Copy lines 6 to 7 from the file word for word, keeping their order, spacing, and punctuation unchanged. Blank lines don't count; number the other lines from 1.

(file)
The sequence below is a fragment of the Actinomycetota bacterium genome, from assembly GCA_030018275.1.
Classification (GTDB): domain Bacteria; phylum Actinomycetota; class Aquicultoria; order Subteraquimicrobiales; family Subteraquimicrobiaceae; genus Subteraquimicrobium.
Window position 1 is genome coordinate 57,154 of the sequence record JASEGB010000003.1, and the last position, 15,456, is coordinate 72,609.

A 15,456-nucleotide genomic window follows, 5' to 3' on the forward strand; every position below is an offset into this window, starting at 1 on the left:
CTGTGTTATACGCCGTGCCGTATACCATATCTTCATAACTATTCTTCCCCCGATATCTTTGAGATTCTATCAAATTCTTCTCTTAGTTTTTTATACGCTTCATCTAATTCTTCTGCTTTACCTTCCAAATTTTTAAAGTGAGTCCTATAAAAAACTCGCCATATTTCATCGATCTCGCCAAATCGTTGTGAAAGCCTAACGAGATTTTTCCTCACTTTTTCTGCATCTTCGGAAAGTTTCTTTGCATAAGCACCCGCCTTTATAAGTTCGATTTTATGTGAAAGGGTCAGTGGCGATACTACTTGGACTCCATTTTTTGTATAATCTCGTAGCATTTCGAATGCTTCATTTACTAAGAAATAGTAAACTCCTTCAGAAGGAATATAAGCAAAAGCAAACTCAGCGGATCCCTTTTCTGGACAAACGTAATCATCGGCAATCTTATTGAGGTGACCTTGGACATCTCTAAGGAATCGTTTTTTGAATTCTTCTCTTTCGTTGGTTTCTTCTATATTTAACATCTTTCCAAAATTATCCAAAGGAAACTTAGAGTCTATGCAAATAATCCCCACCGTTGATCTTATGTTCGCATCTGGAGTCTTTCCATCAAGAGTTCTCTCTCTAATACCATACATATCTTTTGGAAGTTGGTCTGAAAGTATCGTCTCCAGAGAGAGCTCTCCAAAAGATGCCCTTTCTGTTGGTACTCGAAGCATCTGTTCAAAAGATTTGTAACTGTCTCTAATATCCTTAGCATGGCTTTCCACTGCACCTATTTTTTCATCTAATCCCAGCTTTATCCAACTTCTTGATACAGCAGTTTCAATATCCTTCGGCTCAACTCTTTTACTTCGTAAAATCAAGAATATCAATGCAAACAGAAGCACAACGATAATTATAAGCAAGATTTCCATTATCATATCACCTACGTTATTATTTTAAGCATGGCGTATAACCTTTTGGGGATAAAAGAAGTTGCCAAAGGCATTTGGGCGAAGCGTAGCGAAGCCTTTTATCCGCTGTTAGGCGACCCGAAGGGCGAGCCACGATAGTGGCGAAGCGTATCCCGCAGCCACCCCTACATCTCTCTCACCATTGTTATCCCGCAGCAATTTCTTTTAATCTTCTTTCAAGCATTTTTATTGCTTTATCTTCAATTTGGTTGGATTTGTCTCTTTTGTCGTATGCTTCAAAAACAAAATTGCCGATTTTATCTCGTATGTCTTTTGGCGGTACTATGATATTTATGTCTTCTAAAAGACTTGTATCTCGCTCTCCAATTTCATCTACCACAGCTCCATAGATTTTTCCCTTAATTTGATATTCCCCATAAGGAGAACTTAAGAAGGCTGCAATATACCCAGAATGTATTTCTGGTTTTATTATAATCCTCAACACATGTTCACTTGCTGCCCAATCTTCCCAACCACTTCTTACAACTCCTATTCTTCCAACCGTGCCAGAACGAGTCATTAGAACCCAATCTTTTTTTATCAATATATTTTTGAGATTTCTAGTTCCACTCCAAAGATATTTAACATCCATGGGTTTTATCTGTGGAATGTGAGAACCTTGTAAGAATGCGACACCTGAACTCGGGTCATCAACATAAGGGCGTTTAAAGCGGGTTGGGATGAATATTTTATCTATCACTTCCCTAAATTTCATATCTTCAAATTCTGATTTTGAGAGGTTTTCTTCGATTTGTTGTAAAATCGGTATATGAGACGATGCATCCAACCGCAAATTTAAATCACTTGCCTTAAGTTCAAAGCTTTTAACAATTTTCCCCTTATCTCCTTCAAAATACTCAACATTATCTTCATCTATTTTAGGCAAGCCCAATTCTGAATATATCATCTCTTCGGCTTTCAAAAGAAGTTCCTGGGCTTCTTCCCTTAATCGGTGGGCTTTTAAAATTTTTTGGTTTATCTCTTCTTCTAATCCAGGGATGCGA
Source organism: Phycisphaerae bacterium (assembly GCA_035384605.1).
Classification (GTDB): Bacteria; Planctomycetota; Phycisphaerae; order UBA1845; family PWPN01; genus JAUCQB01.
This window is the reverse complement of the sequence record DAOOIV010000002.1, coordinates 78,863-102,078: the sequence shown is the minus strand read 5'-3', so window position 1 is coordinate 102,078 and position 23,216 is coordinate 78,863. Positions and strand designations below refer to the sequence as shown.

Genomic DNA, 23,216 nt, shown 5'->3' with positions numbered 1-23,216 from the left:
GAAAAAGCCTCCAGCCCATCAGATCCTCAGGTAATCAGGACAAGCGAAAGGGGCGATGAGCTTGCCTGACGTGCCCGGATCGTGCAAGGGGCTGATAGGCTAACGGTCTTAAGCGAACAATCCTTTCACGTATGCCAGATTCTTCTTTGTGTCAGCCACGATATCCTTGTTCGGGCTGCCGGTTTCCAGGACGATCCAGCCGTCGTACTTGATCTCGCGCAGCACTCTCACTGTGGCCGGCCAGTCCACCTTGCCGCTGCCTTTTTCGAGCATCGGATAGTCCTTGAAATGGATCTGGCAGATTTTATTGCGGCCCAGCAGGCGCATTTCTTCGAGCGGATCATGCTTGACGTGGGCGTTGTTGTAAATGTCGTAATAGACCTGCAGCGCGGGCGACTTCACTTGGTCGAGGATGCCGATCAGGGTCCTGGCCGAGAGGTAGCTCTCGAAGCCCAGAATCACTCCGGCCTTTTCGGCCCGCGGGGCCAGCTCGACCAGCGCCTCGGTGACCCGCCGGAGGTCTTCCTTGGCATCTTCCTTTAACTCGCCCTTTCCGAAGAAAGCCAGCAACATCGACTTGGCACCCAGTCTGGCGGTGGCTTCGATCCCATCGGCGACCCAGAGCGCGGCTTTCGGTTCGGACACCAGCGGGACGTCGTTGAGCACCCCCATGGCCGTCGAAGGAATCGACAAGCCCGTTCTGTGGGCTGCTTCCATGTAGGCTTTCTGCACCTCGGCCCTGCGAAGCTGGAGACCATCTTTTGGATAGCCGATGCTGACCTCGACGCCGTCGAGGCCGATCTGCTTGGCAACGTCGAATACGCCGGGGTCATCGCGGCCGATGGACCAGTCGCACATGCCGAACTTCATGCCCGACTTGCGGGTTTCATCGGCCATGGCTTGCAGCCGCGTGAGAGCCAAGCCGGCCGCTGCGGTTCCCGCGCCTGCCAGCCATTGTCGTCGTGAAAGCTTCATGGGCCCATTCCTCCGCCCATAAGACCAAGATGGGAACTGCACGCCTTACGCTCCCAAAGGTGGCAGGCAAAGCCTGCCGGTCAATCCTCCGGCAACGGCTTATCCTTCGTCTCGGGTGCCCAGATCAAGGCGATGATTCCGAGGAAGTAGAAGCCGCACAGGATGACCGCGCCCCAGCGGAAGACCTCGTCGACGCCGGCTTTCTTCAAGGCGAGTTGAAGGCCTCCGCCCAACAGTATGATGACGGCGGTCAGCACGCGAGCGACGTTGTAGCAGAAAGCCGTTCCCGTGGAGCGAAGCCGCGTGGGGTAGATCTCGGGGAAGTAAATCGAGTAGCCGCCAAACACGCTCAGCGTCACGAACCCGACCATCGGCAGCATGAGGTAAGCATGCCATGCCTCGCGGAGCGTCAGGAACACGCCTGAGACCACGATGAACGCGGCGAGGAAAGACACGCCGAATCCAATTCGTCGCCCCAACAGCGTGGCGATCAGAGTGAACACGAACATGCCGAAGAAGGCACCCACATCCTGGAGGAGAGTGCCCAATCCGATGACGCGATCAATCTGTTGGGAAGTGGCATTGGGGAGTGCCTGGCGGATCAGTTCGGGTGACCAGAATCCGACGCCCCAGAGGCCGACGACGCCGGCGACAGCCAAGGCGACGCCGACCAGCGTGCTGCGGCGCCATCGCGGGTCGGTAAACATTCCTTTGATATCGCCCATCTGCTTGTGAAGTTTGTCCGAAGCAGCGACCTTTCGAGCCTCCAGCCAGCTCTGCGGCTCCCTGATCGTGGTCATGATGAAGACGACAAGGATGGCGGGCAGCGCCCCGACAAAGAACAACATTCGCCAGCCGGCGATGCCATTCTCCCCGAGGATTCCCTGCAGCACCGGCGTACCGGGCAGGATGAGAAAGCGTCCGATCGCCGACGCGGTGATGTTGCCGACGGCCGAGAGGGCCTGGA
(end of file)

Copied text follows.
Source organism: Phycisphaerae bacterium (assembly GCA_035384605.1).
Classification (GTDB): Bacteria; Planctomycetota; Phycisphaerae; order UBA1845; family PWPN01; genus JAUCQB01.